You union folks really don’t get it, do you? It’s not about whether the taxpayers care about you or your family anymore than you care about the taxpayers or their families. I like to think we all have a certain empathy for one another. The issue is simply the sustainability (or lack of) of your benefits packages. Already our roads are falling into disrepair, fire houses are being shuttered on a rotating basis, parks will go brown this summer, senior centers are slated for closing, community swimming pools are drying up, the list goes on. So I ask you, just where do you see the money coming from to continue paying these packages?

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  21. Jim Stewart says:

    Give it up on the public relations Sonoma County Unions. It is a losing battle. The people you work for don’t care about your troubles, your family or your jobs. Only that you get a better benifits package than some them do. It is called Class Warefare. They painted you as the enemy and it worked. People are now happy you got screwed. How does that make you feel?

    That happened to me once in my business. I got mad and doubled my efforts and took over the other guys and fired them all. Too bad, so sad, get out… Consider that.

    The unions may now get pissed enough to strike and get even more. That would be a sight to see. Cops and Deputys on strike. Thank goodness I have my CCW and can protect myself and family. Good luck Sonoma County. Actually, I will root for the underdogs…. I got MINE, I hope they take yours Sonoma County. Go get them unions, tear them a new one.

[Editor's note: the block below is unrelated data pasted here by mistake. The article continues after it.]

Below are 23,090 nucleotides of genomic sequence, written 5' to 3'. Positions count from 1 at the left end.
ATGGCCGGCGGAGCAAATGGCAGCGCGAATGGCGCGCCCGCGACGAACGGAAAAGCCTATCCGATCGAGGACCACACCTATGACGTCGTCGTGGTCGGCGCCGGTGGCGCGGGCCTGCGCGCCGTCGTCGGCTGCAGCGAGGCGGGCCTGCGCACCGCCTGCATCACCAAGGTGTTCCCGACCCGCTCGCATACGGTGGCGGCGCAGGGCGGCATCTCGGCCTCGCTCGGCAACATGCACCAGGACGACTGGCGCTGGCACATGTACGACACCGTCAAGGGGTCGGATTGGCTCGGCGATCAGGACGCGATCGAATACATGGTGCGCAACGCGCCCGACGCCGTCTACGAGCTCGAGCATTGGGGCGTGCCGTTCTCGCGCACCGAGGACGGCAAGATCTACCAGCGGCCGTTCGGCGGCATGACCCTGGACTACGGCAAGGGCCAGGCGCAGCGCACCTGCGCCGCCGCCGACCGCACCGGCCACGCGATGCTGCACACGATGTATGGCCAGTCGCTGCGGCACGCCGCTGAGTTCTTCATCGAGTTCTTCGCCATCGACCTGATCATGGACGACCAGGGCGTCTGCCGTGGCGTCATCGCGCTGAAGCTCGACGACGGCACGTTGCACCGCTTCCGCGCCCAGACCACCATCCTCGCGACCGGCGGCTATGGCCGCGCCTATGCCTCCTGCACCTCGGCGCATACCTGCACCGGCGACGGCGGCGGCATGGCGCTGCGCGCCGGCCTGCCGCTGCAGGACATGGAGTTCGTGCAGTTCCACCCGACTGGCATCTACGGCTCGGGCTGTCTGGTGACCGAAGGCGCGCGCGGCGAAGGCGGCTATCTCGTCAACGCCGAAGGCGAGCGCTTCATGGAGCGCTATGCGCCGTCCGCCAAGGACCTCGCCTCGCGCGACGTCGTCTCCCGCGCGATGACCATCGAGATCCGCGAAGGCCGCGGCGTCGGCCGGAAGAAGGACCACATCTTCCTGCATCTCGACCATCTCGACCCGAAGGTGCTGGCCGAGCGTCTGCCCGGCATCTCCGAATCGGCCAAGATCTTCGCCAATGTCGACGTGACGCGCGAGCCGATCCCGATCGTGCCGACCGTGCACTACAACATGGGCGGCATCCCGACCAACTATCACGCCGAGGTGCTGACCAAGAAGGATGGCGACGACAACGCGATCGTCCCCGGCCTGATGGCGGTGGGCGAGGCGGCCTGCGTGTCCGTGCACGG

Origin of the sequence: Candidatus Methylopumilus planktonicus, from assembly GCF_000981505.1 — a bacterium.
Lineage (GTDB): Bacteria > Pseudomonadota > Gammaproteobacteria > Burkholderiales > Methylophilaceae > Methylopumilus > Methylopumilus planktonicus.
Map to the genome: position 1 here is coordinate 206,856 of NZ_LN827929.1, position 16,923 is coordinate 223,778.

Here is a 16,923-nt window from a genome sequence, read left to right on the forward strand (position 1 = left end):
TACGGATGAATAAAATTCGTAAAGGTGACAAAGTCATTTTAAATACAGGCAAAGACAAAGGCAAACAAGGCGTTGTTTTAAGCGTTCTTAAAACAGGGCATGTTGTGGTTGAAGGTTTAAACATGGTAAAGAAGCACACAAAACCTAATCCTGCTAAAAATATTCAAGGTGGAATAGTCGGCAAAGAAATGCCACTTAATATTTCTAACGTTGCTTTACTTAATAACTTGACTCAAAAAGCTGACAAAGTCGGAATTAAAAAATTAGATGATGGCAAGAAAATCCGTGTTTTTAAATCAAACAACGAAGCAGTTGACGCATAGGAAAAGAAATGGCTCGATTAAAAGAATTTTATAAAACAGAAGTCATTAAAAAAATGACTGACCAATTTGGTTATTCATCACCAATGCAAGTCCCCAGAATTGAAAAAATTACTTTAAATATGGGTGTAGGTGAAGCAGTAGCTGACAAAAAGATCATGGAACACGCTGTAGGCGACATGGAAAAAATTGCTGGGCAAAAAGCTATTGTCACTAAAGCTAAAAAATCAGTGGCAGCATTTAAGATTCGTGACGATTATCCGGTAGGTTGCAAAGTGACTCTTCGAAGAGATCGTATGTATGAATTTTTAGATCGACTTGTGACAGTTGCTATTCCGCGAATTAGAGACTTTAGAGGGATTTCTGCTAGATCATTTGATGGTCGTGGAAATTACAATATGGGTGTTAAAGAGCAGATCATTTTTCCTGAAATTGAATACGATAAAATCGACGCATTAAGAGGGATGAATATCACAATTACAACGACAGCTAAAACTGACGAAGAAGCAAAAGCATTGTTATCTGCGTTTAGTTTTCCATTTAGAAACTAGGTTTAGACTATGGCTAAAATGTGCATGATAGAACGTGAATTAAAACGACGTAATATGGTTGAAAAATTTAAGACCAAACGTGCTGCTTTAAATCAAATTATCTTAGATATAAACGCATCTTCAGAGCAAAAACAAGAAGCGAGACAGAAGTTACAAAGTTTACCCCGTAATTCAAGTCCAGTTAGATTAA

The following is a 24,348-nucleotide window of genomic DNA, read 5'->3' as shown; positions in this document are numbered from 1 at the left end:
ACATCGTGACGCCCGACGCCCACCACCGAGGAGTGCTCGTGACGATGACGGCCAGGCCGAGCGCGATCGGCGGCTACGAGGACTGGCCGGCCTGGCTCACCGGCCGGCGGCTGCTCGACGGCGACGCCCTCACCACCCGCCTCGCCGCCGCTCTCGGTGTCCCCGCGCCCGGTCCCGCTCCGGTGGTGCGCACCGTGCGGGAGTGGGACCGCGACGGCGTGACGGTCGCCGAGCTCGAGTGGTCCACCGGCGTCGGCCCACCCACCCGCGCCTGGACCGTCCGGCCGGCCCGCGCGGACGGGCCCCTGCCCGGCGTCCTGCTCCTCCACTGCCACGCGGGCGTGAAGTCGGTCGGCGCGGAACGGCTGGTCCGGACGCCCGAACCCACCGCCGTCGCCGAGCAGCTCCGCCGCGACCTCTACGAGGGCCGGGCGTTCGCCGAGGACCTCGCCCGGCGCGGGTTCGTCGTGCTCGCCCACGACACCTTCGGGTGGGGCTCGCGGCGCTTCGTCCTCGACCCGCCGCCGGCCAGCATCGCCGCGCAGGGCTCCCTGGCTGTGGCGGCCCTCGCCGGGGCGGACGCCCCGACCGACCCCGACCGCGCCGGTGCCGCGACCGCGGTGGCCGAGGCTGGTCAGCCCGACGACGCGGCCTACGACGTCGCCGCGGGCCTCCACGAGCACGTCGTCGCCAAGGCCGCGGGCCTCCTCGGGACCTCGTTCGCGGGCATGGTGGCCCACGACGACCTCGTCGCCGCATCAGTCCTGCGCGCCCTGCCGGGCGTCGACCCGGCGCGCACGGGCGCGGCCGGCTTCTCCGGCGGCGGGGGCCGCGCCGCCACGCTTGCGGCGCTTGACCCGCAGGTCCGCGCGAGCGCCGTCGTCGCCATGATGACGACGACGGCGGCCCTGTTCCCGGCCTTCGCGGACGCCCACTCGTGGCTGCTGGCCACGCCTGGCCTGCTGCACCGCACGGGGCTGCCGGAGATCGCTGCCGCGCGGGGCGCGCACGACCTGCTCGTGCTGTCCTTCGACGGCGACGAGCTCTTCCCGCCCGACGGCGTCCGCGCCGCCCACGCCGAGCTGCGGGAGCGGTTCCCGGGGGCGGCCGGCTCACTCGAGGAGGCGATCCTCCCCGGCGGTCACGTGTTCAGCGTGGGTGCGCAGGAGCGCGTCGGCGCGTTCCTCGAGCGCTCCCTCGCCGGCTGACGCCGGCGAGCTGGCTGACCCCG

I love this country. If you know where to look there is never a dull moment.

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  22. Dan says:

    Wow! $587/yr for a married couple. We pay double that. Where do I sign up?

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  23. Zack Debarco says:

    Wake up America!!! Today they are taking away the promised & negotiated for (legal contract) Sonoma Co. Retiree health benefits – tomorrow ?????????

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  24. bear says:

    Great. Health insurance for a married couple will increase over 70% in one year – to $587, with more to come. We couldn’t afford to retire in Sonoma County, which gives us few choices of health plans. Actually, alternative plans are more expensive.

    I accuse the Board of Supervisors of eliminating any opportunity to really bargain with the health insurance vultures by adopting this $500/person maximum health contribution per retiree. Sounds good politically, but gives the insurance companies a free opportunity to raise their rates to any level, because they know the County won’t care.

    So I guess that’s the message from Sonoma County: WE DON’T CARE if we ruin the lives of people who worked 20, 30 or more years in public service. Promises broken are simply lies.